November is a bitter-sweet month for me personally. It is on one hand looked forward to joyfully because we celebrate my eldest "child" Lisa's and my second youngest Liam's birthdays... both at the end of the month. But lodged in the middle is Remembrance Day on November 11th. The dullness and pervasive grayness of November seem conducive to a sense of mourning and loss.
I have always physically gone to cenotaph ceremonies and taken full classes when I taught during my entire life. Like so many other Canadian citizens, I do so to offer my ongoing gratitude and respect for the sacrifice of all Canadian service men and women... living or not. Their sacrifices have offered me and so many others the personal freedom and quality of life that few other generations... past ... present or future will ever be granted. I am blessed... and forever grateful for their gift
Captain Matthew Johnathan Dawe 1980-2007
Since July 7th, 2007... Remembrance Day became personal for me when my son Andrew's close school and hockey chum, Captain Matt Dawe, Company "C", 3rd Battalion, Princess Patricia Light Infantry perished with five of his company and an interpreter in a single road side bomb explosion in Kandahar, Afghanistan. For his Family members, his Brothers-in-Arms and his many Friends ... and "Me"... Remembrance Day will forever have a face- Matthew's.
I was so troubled by his loss that I actually created a painting to help heal my own deep feeling of loss... numbness and helplessness... that this brilliant young comet that had lit our sky so briefly had been extinguished forever. I hoped that my painting might keep his memory alive in a small way, so I gifted it to his wife Tara and his infant son Lucas. They were grateful of the gift... and I felt less numb simply by "painting out" a part of my grief.
I was approached back in September by a Victoria Edwards, a graduate of Royal Military College making Matthew and all of his family members a part of her alumnus family. She had, by chance stumbled upon my blog entry and the picture of the painting which I had given to The Dawe Family. She asked if it might be possible obtain permission to have the image enlarged as a giclee image on canvas to be hung in the Band Room at Royal Military College. I told her that would feel highly honoured to have that occur... provided that Tara Dawe be contacted to add her permission as well.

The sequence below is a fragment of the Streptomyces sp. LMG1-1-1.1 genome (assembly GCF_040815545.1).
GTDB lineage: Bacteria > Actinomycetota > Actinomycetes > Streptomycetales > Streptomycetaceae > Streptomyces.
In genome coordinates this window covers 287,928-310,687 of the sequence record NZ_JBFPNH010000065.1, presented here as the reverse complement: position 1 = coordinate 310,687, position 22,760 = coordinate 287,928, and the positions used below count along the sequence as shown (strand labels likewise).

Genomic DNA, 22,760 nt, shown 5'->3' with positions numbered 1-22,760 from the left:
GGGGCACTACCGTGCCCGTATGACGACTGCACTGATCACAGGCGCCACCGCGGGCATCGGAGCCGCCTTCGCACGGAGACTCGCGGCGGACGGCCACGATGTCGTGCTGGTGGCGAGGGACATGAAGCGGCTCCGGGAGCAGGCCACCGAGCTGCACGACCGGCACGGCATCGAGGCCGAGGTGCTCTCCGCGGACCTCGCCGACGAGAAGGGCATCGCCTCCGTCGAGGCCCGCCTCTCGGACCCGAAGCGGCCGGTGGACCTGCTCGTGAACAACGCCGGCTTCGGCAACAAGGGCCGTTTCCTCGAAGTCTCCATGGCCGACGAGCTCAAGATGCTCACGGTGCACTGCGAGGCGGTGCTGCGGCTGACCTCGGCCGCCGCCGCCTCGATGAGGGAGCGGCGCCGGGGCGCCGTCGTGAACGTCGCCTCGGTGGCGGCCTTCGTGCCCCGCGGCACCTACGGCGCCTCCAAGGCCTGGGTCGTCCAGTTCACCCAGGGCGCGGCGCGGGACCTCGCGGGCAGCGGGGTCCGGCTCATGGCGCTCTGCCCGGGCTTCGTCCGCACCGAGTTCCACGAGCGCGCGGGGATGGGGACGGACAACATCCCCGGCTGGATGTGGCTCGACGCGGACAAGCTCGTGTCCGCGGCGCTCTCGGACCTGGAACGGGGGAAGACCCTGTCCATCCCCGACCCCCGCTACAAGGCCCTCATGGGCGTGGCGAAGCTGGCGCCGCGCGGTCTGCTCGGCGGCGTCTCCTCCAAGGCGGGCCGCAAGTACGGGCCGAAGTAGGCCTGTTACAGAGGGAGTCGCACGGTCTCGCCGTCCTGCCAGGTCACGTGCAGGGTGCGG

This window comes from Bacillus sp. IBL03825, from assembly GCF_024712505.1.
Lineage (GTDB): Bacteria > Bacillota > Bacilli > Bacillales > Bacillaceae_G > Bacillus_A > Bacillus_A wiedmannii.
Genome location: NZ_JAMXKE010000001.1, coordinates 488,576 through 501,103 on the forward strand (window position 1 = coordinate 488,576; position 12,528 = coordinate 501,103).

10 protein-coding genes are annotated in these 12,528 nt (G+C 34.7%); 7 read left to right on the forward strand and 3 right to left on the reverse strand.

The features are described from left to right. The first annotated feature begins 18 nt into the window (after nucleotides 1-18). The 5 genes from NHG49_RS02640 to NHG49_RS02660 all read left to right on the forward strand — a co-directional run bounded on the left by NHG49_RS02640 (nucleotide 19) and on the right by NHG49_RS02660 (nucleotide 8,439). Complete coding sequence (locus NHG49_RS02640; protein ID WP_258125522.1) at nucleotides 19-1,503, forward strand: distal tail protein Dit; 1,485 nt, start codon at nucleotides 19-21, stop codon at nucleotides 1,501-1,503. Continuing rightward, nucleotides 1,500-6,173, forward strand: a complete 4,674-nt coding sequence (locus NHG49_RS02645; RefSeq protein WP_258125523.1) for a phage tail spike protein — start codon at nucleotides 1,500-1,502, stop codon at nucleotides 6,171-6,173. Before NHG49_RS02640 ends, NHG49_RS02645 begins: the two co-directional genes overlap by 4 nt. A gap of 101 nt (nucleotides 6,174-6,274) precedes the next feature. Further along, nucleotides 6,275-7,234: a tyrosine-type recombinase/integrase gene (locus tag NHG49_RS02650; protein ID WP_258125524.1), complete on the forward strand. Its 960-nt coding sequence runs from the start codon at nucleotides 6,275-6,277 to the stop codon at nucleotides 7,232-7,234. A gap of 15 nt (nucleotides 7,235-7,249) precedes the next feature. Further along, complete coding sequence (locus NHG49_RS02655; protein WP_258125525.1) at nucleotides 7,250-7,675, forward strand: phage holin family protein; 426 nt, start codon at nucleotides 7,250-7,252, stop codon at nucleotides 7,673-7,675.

I later read in the September 2013 issue of the RMC on line publication "eVeritas" that the reproduction was presented on September 28th at RMC Club Annual Dinner. It would be permanently hung in Yeo Hall in the Pipes and Drums practice room beginning at the 60th Reunion Weekend festivities. What a gratifying feeling this gesture offers to everyone involved. I am deeply touched by this gesture. Art Matters... in a very special way.
"Where Have All the Flowers Gone" - oil on panel 12x10 inches
Gifted to Mrs Tara Dawe and her son Lucas
I apologize for preempting my previous focus on the value and necessity of structure in painting. However, this post was necessary and a more fitting post for today. I will most certainly post the paintings I have created in the interim after Remembrance Day to complete my thoughts and ideas regarding structure as the backbone for successful landscape painting. Ironically though, this small still life tribute painting "Where Have All the Flowers Gone" truly boldly embodies the same important role and strength in its structure. Its simple structure based upon four elements clearly defines visual focus... composition and intended symbolism in the work.
"Heroes Were Once Children"
In closing, I recently came across an article relating to a headline for a child's book review in the January 19th, 2003 edition of The Los Angeles Times. The headline read:
In the book , when Martin faces alienation from playmates simply because he is "Negro"...Mother (Dear) King offers: "[Whites] just don't understand that everyone is the same, but some day it will be better."
"Mother Dear, replies young Martin, "One day I'm going to turn the world upside down."
His selflessly driven lifetime work and sacrifice have done so forever for his people and the world at large.
In the same way that Dr King was simply Martin Jr, a wee, insignificant and innocent boy... he did not merely dream of the mountain. He took us there. And on the top of that mountain... "somewhere out there..." Martin.... Matt Dawe and a host of other "Heroes and Friends"... stand forever immortal in the hearts and minds of those who knew them. We, who choose to remember... will NEVER forget them, or their sacrifice. Their torch has been passed. Hold high your own Light and make it shine however it can... if only in simple daily acts of kindness... and they will be remembered... on each and every day of the year.
Attend a cenotaph celebration on Remembrance Day or Veteran's Day, November 11th. Seek out at least one veteran... and personally offer your gratitude to them and their comrades. Let them know that their service mattered then... now... and always!
Much Peace... and Good Painting to ALL!